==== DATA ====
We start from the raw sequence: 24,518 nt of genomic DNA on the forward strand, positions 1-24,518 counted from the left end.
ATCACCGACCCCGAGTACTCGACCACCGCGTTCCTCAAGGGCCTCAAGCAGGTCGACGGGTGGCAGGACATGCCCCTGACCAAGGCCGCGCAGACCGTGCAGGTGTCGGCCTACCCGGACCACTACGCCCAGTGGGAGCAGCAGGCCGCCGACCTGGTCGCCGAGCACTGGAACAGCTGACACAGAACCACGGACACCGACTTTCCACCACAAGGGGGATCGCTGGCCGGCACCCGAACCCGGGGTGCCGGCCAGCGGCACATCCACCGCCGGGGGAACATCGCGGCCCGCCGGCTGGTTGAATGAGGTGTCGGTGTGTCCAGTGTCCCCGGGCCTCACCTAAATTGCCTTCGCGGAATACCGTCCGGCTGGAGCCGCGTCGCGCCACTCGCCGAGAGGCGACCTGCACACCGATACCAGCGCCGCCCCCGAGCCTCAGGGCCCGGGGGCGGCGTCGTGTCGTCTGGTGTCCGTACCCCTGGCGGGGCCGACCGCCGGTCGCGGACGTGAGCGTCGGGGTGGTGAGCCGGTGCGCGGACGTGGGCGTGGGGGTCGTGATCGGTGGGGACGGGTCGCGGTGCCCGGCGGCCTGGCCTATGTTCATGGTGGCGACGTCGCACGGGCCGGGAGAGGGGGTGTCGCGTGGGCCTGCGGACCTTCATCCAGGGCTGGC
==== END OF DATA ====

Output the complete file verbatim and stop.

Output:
We start from the raw sequence: 24,518 nt of genomic DNA on the forward strand, positions 1-24,518 counted from the left end.
ATCACCGACCCCGAGTACTCGACCACCGCGTTCCTCAAGGGCCTCAAGCAGGTCGACGGGTGGCAGGACATGCCCCTGACCAAGGCCGCGCAGACCGTGCAGGTGTCGGCCTACCCGGACCACTACGCCCAGTGGGAGCAGCAGGCCGCCGACCTGGTCGCCGAGCACTGGAACAGCTGACACAGAACCACGGACACCGACTTTCCACCACAAGGGGGATCGCTGGCCGGCACCCGAACCCGGGGTGCCGGCCAGCGGCACATCCACCGCCGGGGGAACATCGCGGCCCGCCGGCTGGTTGAATGAGGTGTCGGTGTGTCCAGTGTCCCCGGGCCTCACCTAAATTGCCTTCGCGGAATACCGTCCGGCTGGAGCCGCGTCGCGCCACTCGCCGAGAGGCGACCTGCACACCGATACCAGCGCCGCCCCCGAGCCTCAGGGCCCGGGGGCGGCGTCGTGTCGTCTGGTGTCCGTACCCCTGGCGGGGCCGACCGCCGGTCGCGGACGTGAGCGTCGGGGTGGTGAGCCGGTGCGCGGACGTGGGCGTGGGGGTCGTGATCGGTGGGGACGGGTCGCGGTGCCCGGCGGCCTGGCCTATGTTCATGGTGGCGACGTCGCACGGGCCGGGAGAGGGGGTGTCGCGTGGGCCTGCGGACCTTCATCCAGGGCTGGC